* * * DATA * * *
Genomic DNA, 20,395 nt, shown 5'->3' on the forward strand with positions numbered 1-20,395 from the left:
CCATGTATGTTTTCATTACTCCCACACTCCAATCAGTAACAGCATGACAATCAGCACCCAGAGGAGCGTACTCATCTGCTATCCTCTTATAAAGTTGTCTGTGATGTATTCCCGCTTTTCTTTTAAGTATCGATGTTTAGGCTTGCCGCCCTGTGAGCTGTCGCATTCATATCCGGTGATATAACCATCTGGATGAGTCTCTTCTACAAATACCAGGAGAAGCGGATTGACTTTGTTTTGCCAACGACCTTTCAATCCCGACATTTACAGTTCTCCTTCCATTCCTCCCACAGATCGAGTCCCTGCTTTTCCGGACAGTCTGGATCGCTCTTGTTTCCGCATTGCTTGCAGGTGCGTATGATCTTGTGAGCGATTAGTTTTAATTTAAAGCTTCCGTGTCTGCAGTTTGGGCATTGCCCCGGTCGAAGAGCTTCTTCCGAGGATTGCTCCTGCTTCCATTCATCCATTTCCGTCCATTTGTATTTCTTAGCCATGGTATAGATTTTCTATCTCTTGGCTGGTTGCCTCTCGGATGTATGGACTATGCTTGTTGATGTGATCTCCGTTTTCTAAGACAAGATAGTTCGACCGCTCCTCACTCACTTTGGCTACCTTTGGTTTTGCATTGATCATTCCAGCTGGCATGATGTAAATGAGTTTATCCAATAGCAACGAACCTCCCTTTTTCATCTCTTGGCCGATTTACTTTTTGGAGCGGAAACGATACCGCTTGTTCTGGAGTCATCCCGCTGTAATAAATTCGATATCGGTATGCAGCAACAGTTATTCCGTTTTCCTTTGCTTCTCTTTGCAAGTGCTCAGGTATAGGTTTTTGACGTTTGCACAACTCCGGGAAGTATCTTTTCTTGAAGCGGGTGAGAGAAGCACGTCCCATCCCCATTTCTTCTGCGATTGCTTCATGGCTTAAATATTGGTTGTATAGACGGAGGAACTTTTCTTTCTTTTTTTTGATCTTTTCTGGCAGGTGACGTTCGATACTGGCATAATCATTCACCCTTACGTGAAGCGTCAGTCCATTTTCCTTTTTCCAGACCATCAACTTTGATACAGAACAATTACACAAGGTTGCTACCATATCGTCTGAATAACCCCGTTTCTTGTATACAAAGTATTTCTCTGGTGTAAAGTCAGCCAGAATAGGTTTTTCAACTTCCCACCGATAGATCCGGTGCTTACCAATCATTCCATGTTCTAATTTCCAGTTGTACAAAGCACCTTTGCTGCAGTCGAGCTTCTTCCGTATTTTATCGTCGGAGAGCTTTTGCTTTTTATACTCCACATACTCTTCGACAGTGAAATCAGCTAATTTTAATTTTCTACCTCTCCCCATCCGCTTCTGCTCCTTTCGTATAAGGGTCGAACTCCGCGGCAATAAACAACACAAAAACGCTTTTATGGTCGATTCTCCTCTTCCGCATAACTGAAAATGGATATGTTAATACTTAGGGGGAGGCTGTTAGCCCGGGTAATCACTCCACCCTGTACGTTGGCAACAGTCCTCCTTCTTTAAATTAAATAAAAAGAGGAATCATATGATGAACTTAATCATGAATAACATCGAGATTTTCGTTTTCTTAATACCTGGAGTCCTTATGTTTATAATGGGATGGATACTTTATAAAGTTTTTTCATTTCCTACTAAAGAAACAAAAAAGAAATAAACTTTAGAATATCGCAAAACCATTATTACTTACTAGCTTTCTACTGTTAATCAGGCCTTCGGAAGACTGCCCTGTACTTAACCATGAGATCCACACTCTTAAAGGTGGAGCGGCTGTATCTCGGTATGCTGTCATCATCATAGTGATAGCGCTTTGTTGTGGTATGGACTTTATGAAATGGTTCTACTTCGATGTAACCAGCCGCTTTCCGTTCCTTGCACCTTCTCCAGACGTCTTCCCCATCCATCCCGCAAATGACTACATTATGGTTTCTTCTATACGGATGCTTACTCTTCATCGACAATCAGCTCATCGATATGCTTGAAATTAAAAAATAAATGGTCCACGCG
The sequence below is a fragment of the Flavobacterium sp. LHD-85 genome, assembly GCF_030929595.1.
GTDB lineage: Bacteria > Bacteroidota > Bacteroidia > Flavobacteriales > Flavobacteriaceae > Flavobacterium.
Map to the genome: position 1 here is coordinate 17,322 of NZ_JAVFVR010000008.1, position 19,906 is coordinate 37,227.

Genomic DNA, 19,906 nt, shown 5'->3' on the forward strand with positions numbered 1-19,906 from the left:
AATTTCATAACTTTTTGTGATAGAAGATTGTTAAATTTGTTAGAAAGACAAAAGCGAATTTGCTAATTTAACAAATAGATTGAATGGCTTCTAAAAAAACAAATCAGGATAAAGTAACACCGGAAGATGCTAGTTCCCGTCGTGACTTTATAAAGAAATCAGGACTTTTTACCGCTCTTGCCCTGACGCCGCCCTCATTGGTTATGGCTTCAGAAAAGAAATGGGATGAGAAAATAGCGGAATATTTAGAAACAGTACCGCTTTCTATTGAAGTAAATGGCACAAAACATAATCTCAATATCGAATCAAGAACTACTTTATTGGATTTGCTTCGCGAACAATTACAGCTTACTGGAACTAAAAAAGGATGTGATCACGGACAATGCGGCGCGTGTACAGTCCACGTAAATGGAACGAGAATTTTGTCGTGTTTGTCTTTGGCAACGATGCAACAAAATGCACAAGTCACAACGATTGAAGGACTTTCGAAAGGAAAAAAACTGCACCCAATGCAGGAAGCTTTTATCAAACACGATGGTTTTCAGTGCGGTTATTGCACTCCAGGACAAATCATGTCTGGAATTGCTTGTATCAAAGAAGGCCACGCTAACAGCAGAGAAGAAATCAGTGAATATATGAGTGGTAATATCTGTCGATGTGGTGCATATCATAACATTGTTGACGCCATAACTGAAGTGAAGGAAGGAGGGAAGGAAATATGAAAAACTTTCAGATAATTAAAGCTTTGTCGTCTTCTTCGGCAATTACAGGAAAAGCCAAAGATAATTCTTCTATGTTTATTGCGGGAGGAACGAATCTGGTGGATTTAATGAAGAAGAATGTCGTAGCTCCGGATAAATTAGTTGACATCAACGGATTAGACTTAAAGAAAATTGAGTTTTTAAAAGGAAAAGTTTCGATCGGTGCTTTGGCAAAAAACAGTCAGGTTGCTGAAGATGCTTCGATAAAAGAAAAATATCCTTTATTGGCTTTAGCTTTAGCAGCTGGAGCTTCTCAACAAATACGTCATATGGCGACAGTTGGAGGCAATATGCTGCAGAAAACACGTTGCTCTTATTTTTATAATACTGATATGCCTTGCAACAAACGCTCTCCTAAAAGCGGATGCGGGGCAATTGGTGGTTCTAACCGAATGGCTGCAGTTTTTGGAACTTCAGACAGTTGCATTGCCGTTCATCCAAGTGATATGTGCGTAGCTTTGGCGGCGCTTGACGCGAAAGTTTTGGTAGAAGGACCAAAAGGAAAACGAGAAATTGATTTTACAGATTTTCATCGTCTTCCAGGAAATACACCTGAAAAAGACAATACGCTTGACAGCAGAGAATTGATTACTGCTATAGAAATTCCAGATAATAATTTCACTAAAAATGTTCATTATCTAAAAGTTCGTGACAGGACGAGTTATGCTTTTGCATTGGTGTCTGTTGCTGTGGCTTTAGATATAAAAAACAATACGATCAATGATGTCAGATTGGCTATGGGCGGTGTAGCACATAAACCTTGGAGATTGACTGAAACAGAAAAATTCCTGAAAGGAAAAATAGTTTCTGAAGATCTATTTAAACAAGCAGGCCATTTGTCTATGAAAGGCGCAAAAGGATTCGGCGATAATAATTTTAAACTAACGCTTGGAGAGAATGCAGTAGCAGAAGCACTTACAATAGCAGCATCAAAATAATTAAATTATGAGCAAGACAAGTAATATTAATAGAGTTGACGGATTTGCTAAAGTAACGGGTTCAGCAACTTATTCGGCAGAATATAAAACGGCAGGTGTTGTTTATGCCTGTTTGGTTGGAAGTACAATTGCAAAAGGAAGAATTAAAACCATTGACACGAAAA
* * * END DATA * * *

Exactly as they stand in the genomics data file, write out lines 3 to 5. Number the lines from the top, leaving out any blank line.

The sequence below is a fragment of the Flavobacterium sp. LHD-85 genome, assembly GCF_030929595.1.
GTDB lineage: Bacteria > Bacteroidota > Bacteroidia > Flavobacteriales > Flavobacteriaceae > Flavobacterium.
Map to the genome: position 1 here is coordinate 17,322 of NZ_JAVFVR010000008.1, position 19,906 is coordinate 37,227.